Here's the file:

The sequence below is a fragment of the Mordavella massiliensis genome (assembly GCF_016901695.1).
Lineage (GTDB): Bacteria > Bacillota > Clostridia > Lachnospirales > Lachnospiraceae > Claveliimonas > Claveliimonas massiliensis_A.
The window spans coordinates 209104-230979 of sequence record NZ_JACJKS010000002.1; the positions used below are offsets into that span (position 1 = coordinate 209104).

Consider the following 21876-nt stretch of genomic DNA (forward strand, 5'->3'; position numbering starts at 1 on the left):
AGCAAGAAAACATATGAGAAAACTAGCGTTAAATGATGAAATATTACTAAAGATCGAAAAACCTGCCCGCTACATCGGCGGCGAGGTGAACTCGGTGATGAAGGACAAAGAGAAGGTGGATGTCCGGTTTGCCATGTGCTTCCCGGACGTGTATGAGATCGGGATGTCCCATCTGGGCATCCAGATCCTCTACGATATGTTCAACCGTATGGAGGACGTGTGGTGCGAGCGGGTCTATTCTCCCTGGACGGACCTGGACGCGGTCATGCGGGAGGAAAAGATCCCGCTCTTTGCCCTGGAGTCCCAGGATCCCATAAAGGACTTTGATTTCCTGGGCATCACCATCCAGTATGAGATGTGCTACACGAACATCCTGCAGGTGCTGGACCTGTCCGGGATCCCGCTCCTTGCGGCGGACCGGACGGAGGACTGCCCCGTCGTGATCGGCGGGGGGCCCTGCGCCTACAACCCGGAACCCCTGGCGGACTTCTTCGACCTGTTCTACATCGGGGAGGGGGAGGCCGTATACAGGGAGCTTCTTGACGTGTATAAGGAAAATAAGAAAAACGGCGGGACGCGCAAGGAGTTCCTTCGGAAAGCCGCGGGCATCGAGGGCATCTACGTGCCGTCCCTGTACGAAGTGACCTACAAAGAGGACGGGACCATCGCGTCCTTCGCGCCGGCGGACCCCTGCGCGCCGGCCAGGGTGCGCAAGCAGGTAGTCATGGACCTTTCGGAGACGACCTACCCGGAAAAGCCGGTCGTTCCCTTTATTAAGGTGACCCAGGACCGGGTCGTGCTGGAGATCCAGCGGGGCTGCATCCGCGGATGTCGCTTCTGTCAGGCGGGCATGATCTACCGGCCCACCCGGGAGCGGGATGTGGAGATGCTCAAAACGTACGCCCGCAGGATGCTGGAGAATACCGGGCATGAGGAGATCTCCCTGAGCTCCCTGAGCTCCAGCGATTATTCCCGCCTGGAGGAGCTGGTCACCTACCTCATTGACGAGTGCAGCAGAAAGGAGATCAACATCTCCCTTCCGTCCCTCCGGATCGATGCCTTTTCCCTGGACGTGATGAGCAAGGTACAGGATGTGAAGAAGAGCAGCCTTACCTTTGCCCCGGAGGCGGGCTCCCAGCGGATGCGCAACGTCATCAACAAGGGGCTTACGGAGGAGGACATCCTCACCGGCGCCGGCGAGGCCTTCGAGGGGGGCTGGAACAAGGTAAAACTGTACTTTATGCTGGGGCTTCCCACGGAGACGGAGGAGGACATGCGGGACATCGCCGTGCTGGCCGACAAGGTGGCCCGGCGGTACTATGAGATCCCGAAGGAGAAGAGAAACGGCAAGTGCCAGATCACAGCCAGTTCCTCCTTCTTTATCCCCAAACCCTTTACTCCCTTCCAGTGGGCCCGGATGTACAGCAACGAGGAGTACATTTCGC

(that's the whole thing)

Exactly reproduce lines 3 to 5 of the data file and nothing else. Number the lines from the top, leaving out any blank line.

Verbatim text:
The window spans coordinates 209104-230979 of sequence record NZ_JACJKS010000002.1; the positions used below are offsets into that span (position 1 = coordinate 209104).

Consider the following 21876-nt stretch of genomic DNA (forward strand, 5'->3'; position numbering starts at 1 on the left):
AGCAAGAAAACATATGAGAAAACTAGCGTTAAATGATGAAATATTACTAAAGATCGAAAAACCTGCCCGCTACATCGGCGGCGAGGTGAACTCGGTGATGAAGGACAAAGAGAAGGTGGATGTCCGGTTTGCCATGTGCTTCCCGGACGTGTATGAGATCGGGATGTCCCATCTGGGCATCCAGATCCTCTACGATATGTTCAACCGTATGGAGGACGTGTGGTGCGAGCGGGTCTATTCTCCCTGGACGGACCTGGACGCGGTCATGCGGGAGGAAAAGATCCCGCTCTTTGCCCTGGAGTCCCAGGATCCCATAAAGGACTTTGATTTCCTGGGCATCACCATCCAGTATGAGATGTGCTACACGAACATCCTGCAGGTGCTGGACCTGTCCGGGATCCCGCTCCTTGCGGCGGACCGGACGGAGGACTGCCCCGTCGTGATCGGCGGGGGGCCCTGCGCCTACAACCCGGAACCCCTGGCGGACTTCTTCGACCTGTTCTACATCGGGGAGGGGGAGGCCGTATACAGGGAGCTTCTTGACGTGTATAAGGAAAATAAGAAAAACGGCGGGACGCGCAAGGAGTTCCTTCGGAAAGCCGCGGGCATCGAGGGCATCTACGTGCCGTCCCTGTACGAAGTGACCTACAAAGAGGACGGGACCATCGCGTCCTTCGCGCCGGCGGACCCCTGCGCGCCGGCCAGGGTGCGCAAGCAGGTAGTCATGGACCTTTCGGAGACGACCTACCCGGAAAAGCCGGTCGTTCCCTTTATTAAGGTGACCCAGGACCGGGTCGTGCTGGAGATCCAGCGGGGCTGCATCCGCGGATGTCGCTTCTGTCAGGCGGGCATGATCTACCGGCCCACCCGGGAGCGGGATGTGGAGATGCTCAAAACGTACGCCCGCAGGATGCTGGAGAATACCGGGCATGAGGAGATCTCCCTGAGCTCCCTGAGCTCCAGCGATTATTCCCGCCTGGAGGAGCTGGTCACCTACCTCATTGACGAGTGCAGCAGAAAGGAGATCAACATCTCCCTTCCGTCCCTCCGGATCGATGCCTTTTCCCTGGACGTGATGAGCAAGGTACAGGATGTGAAGAAGAGCAGCCTTACCTTTGCCCCGGAGGCGGGCTCCCAGCGGATGCGCAACGTCATCAACAAGGGGCTTACGGAGGAGGACATCCTCACCGGCGCCGGCGAGGCCTTCGAGGGGGGCTGGAACAAGGTAAAACTGTACTTTATGCTGGGGCTTCCCACGGAGACGGAGGAGGACATGCGGGACATCGCCGTGCTGGCCGACAAGGTGGCCCGGCGGTACTATGAGATCCCGAAGGAGAAGAGAAACGGCAAGTGCCAGATCACAGCCAGTTCCTCCTTCTTTATCCCCAAACCCTTTACTCCCTTCCAGTGGGCCCGGATGTACAGCAACGAGGAGTACATTTCGC